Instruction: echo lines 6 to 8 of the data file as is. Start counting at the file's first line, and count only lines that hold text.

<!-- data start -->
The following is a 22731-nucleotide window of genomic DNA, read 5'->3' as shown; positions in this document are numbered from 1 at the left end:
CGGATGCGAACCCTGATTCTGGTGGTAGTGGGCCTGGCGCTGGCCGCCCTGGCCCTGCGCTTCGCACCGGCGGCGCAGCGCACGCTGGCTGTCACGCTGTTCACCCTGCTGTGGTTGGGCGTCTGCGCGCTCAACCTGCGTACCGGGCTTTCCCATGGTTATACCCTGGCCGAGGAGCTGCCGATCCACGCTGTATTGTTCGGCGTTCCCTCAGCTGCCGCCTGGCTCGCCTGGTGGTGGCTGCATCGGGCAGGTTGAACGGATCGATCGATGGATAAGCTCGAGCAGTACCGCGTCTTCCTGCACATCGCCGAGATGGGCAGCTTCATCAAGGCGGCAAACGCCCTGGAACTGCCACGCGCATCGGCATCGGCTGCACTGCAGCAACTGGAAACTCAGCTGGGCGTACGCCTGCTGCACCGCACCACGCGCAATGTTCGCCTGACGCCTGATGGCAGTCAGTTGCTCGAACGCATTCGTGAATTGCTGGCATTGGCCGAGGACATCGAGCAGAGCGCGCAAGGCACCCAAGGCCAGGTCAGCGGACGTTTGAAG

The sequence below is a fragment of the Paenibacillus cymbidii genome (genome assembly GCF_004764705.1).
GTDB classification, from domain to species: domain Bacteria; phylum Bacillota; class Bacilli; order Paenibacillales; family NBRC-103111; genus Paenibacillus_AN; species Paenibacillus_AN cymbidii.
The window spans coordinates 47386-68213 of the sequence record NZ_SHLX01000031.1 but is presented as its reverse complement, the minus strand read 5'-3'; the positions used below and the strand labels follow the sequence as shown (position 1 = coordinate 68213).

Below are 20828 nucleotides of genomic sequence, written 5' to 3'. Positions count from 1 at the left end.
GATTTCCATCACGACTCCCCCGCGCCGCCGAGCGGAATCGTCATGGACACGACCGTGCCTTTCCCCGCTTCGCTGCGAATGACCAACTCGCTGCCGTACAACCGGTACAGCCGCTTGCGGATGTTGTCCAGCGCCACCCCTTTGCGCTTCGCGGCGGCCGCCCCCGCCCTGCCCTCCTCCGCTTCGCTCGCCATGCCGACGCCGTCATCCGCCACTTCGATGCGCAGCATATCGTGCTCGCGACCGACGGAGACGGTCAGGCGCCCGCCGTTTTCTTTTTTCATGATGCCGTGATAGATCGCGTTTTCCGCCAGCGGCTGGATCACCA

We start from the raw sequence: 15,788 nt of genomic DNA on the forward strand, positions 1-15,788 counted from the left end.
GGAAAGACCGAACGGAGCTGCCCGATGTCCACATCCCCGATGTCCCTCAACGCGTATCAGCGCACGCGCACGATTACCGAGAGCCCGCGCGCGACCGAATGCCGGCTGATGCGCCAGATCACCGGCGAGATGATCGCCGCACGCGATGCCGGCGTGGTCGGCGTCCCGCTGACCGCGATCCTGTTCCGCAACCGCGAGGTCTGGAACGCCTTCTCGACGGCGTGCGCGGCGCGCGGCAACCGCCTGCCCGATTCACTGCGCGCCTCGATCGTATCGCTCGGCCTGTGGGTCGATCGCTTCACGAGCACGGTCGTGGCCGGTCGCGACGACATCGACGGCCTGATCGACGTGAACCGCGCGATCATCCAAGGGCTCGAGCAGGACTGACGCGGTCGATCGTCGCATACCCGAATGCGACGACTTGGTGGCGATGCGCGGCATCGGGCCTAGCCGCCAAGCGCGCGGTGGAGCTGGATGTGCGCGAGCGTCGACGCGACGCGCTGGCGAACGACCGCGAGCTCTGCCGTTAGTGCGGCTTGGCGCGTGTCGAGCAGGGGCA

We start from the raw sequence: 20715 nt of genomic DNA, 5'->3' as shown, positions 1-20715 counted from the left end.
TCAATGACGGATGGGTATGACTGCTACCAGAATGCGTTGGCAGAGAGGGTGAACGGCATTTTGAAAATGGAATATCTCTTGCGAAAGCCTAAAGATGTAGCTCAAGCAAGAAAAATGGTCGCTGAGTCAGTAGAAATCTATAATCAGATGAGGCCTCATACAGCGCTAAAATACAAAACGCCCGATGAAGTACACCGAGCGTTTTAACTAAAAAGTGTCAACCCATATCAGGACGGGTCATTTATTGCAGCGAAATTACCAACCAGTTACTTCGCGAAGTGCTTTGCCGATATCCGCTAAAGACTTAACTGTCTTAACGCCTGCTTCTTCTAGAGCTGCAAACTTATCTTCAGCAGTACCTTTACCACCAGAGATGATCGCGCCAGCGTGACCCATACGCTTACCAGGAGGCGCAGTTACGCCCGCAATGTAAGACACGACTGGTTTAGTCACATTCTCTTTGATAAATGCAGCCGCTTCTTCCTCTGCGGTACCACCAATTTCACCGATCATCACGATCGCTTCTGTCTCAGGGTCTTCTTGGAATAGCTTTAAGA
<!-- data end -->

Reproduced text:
Below are 20828 nucleotides of genomic sequence, written 5' to 3'. Positions count from 1 at the left end.
GATTTCCATCACGACTCCCCCGCGCCGCCGAGCGGAATCGTCATGGACACGACCGTGCCTTTCCCCGCTTCGCTGCGAATGACCAACTCGCTGCCGTACAACCGGTACAGCCGCTTGCGGATGTTGTCCAGCGCCACCCCTTTGCGCTTCGCGGCGGCCGCCCCCGCCCTGCCCTCCTCCGCTTCGCTCGCCATGCCGACGCCGTCATCCGCCACTTCGATGCGCAGCATATCGTGCTCGCGACCGACGGAGACGGTCAGGCGCCCGCCGTTTTCTTTTTTCATGATGCCGTGATAGATCGCGTTTTCCGCCAGCGGCTGGATCACCA

We start from the raw sequence: 15,788 nt of genomic DNA on the forward strand, positions 1-15,788 counted from the left end.